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This project was proposed as a public/private partnership in 2015 between the Town of Castle Rock and Snowsports 365. At this time, the Town has not received a request from Snowsports 365 to move forward with development of facility, which is dependent on a private investment. The potential for this project still exists, but we do not have a timeframe for development.
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Plum Creek Golf Club Pool is a private facility. In the past, the owner has discussed possible redevelopment, but no applications have been submitted to the Town. Information about active development (and redevelopment) can be found on the Town's Development Activity Map.
This undeveloped land is part of the Town’s Mitchell Gulch Park. Someday, the Town would like to expand the park and improve this area. There are no formal plans at this time. Information about active development projects is on the Town's Development Activity Map.
The Town does not maintain, and has not improved, the rock scramble that is the ascent and descent to and from the top of Castle Rock. If you are a skilled climber or hiker, you can probably make it to the top. Climbing to the top is not generally illegal, but it is not recommended. You are responsible for your own safety and your decision to leave the trail.
The Rock has sheer walls that drop 50 feet or more, and falls have resulted in serious injuries and deaths. The climb down is more difficult than the climb up. Do not risk your life by depending on vegetation to stop a slip.
Climbers can be held responsible if hiking outside the park’s hours of dusk to dawn, if creating a dangerous condition such as kicking rocks off of the summit – even if on accident – or for requiring an emergency response.
Current zoning requires that the Rock remain in a natural condition. The Town does not have any plans to construct a staircase to the top.
The Town maintains the Star, a flagpole and security cameras on top of Castle Rock. Skilled workers from the Fire and Parks and Recreation departments make the climb, using safety gear as necessary, to perform needed maintenance.
The Town knows hockey and ice skating are popular in Colorado. Most ice rinks in Colorado have been built through either a public/private partnership or by a dedicated funding source, such as taxes. (Some of that is due to the cost to build and maintain them). While there has been some interest from the private sector in building a new ice rink in Castle Rock, no construction is currently planned.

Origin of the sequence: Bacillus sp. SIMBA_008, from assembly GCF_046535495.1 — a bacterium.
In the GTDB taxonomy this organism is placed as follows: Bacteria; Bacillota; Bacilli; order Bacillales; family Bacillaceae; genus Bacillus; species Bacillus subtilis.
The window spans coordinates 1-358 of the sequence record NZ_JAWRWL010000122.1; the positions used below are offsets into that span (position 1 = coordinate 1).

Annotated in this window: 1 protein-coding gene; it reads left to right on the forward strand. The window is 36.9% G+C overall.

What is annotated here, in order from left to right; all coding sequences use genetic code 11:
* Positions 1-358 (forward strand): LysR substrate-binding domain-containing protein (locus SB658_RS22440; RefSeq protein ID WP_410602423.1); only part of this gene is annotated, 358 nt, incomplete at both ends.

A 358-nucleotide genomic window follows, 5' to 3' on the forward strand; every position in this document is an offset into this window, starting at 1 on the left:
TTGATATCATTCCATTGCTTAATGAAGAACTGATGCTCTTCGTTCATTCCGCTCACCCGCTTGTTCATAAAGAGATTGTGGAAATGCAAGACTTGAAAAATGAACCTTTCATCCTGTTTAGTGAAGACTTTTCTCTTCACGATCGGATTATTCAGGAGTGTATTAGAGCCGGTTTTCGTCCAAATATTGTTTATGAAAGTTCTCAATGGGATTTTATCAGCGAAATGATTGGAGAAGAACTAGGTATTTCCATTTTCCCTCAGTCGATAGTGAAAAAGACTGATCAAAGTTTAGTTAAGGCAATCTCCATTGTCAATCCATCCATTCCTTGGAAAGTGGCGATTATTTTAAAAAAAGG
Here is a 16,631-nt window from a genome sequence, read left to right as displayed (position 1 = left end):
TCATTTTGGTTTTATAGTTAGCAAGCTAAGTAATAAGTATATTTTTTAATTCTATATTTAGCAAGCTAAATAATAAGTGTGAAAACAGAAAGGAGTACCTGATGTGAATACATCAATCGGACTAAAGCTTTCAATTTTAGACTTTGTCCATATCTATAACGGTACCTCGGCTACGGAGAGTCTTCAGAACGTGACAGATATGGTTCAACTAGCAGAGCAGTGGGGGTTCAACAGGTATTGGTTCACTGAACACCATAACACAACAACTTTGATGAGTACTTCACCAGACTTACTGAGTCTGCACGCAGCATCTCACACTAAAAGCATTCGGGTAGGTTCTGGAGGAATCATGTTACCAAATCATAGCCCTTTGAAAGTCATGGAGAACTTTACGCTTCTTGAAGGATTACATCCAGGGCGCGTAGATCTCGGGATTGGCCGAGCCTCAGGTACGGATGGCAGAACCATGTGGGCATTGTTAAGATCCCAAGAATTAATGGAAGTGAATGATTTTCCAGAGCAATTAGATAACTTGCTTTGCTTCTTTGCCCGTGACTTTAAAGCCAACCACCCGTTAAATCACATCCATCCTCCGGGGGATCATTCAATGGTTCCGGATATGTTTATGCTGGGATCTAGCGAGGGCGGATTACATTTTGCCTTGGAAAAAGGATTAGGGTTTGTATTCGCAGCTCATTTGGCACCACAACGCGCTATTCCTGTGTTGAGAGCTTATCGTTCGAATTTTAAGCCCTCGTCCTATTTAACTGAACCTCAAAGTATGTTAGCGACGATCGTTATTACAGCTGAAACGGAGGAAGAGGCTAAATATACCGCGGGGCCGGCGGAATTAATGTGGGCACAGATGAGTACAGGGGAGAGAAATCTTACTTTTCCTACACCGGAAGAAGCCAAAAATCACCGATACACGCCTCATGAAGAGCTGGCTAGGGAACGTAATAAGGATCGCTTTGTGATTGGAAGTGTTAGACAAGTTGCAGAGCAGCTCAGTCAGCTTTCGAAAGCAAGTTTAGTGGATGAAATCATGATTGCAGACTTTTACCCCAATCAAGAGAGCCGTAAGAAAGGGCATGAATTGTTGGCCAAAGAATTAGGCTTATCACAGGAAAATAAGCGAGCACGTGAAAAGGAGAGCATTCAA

One recent idea has been presented through a Preliminary Project Application. The Preliminary Project Application is not a formal application. Instead, it is a way for developers to solicit comments from Town staff regarding the required processes for a proposed project. The proposed idea would have to go through zoning, site development, construction document evaluation and erosion control processes – some of which require public hearings and neighborhood meetings.
Currently, the Downtown Development Authority has its seasonal Rink at the Rock Downtown at Fifth and Perry streets. It’s generally open each year from Starlighting in November through Presidents’ Day.
Overall, 28 percent of Castle Rock is currently dedicated to parks and open space – either public or private. Town planners estimate that more than a third of Castle Rock’s total area will be dedicated to open space when the Town is fully built out. (View our map, which shows both current and planned parks and open space.)
Remember, what looks like open space may not be defined as open space. Some areas of Town may look like open space because there is nothing built there. In fact, many of these “open” areas of land were entitled for development in previous years – some back to the 1980s. Along with market demand, these developers are following through on the use of those entitlements.
Castle Rock is 34.31 square miles (or 21,958 acres). Here is a breakdown of parks and open space within Town:
Town-owned open space: 2,864 acres
HOA or Metro District open space: 1,444 acres
Douglas County open space: 716 acres within Town limits
Town-managed parks: 587 acres
Red Hawk Ridge Golf Course: 195 acres
Castle Rock Recreation Center: 10 acres